No one symptom, however, is obligatory—not even intellectual disability, Dr. John Opitz, a legend in the world of genetics who discovered this and many other syndromes, and who so generously met with and diagnosed Cyrus in retirement, once told me.

The actual diagnosis of intellectual disability eluded Cyrus for years. Neuropsychological testing repeatedly returned IQ scores in the normal range from ages 4 through 6—though he began to amass an entire collection of other cognitive diagnoses like ADHD, Auditory Processing Disorder, Visual Processing Disorder, Sensory Processing Disorder, executive dysfunction, slow processing speed, and nearly every learning disability known to man.

All the while, most medical and educational professionals dismissed Cyrus’ warning signs of intellectual disability, from delayed developmental milestones to woeful academic performance despite every intervention I could afford. Six-year-old Cyrus attended occupational, physical, and/or speech therapy five or six nights a week for years. He would catch up if he just worked harder, they insisted.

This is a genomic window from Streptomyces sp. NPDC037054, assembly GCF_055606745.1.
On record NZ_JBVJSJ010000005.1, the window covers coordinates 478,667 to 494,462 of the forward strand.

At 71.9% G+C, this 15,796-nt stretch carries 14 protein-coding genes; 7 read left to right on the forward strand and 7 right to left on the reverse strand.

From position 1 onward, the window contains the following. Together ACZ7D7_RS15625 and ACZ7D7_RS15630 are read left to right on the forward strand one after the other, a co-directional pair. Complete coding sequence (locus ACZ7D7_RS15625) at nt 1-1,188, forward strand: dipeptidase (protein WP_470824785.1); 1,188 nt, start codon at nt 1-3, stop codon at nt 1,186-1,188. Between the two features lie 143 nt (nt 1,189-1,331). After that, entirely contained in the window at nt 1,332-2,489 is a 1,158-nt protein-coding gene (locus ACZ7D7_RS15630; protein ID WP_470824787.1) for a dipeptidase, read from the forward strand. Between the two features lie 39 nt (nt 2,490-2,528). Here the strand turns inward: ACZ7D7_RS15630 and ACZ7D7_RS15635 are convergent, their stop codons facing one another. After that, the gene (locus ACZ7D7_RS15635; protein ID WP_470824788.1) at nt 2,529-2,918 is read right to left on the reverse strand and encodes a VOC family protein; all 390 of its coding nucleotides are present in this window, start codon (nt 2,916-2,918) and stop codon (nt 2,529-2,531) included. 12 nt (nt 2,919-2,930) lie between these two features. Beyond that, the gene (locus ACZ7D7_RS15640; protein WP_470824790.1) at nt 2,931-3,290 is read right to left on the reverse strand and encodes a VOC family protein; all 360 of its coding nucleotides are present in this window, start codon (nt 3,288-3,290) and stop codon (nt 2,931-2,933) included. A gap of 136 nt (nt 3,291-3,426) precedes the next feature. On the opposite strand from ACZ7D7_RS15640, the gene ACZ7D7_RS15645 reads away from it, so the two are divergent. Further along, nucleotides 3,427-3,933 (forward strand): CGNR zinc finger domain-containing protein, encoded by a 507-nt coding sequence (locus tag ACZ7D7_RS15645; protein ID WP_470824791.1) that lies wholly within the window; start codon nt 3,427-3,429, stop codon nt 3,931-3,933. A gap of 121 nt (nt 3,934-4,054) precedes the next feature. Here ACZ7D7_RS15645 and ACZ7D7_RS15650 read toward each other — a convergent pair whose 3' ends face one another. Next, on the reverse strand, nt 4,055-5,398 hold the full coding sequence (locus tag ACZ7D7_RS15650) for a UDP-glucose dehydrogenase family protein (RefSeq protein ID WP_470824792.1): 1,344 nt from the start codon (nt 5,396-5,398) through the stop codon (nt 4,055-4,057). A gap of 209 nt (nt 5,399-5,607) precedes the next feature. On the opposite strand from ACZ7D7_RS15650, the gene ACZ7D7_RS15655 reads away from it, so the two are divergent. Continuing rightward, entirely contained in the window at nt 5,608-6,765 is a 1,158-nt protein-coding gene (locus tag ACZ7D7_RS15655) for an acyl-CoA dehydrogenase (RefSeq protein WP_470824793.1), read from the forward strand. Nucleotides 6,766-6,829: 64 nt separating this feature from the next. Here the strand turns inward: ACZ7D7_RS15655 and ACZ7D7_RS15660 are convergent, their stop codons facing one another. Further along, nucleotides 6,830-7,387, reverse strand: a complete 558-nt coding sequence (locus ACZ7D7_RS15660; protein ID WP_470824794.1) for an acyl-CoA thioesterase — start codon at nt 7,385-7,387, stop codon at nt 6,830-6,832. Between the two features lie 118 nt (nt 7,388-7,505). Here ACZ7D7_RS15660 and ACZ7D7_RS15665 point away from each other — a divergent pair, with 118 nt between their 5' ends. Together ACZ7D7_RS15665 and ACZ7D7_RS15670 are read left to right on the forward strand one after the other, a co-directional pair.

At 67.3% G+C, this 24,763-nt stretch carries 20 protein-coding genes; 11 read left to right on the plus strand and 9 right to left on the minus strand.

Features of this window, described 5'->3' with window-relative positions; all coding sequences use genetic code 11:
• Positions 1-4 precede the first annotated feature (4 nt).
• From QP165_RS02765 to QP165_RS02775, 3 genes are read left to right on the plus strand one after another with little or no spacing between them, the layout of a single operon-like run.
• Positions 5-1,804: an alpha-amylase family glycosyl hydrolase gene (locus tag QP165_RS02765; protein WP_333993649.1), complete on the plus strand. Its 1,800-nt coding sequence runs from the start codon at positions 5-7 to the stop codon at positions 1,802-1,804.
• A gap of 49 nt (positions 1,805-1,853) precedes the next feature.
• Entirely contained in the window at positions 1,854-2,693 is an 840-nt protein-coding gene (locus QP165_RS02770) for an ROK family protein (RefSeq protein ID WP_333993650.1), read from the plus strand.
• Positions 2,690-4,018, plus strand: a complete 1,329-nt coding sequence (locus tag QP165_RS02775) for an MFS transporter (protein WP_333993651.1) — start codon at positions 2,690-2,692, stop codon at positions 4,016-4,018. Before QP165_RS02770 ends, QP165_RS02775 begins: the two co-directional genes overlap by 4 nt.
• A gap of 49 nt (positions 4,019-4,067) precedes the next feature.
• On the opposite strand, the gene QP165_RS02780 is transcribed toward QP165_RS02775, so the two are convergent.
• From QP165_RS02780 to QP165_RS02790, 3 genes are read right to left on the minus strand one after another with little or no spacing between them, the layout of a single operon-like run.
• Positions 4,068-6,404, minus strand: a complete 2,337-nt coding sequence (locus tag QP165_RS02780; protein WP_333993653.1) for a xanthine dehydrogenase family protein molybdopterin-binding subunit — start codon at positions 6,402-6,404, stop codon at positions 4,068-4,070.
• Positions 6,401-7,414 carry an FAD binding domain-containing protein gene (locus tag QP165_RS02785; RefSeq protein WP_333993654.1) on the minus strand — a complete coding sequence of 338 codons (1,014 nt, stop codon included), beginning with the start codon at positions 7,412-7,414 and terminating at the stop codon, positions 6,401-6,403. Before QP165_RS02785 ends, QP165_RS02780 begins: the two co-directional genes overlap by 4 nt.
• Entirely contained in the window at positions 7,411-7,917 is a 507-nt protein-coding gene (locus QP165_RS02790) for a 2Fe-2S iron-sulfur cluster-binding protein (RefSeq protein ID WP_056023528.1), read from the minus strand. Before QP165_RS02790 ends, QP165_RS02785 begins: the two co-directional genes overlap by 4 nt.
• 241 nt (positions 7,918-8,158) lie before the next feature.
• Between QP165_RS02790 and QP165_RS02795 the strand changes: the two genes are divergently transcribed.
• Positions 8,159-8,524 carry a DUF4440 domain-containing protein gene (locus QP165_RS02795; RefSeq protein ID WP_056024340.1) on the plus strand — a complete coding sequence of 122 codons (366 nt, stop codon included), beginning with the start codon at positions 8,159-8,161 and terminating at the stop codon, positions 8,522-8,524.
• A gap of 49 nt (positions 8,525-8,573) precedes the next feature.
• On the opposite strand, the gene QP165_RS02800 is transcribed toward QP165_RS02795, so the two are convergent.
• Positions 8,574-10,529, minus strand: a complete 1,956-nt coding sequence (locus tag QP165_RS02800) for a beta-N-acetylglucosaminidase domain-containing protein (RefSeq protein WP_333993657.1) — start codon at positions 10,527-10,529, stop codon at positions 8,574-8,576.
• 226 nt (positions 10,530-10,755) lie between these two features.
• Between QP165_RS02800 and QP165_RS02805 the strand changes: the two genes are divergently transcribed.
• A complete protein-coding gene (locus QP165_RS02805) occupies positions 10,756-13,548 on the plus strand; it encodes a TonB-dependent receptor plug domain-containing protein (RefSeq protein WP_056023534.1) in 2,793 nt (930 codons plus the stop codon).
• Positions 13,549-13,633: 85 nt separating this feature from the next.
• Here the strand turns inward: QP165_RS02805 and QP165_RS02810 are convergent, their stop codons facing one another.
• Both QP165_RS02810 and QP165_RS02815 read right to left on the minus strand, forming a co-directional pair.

How wrong they were. After years of gaslighting, Cyrus’ IQ tanked an astonishing 30 points in two years, for reasons we still can’t fully explain.

Now, my adorable, sweet intellectually disabled child is turning into an intellectually disabled adult whom society simply doesn’t value. While he’s only 11, he’s in the final stage of puberty, his endocrinologist says—a process hastened by the growth hormone shots he takes nightly because his brain doesn’t produce enough. Middle school looms. And nothing I’ve done—not the countless nights I’ve lost sleep to research his myriad conditions, not the tens of thousands I’ve thrown on extra resources insurance won’t cover—has changed this reality.

When and where it matters the most, I feel like I’ve failed. I didn’t fix it. I didn’t fix him. And the whole thing is gutting me.


Nowhere To Go: The Lack of Provision for Young People with Complex Needs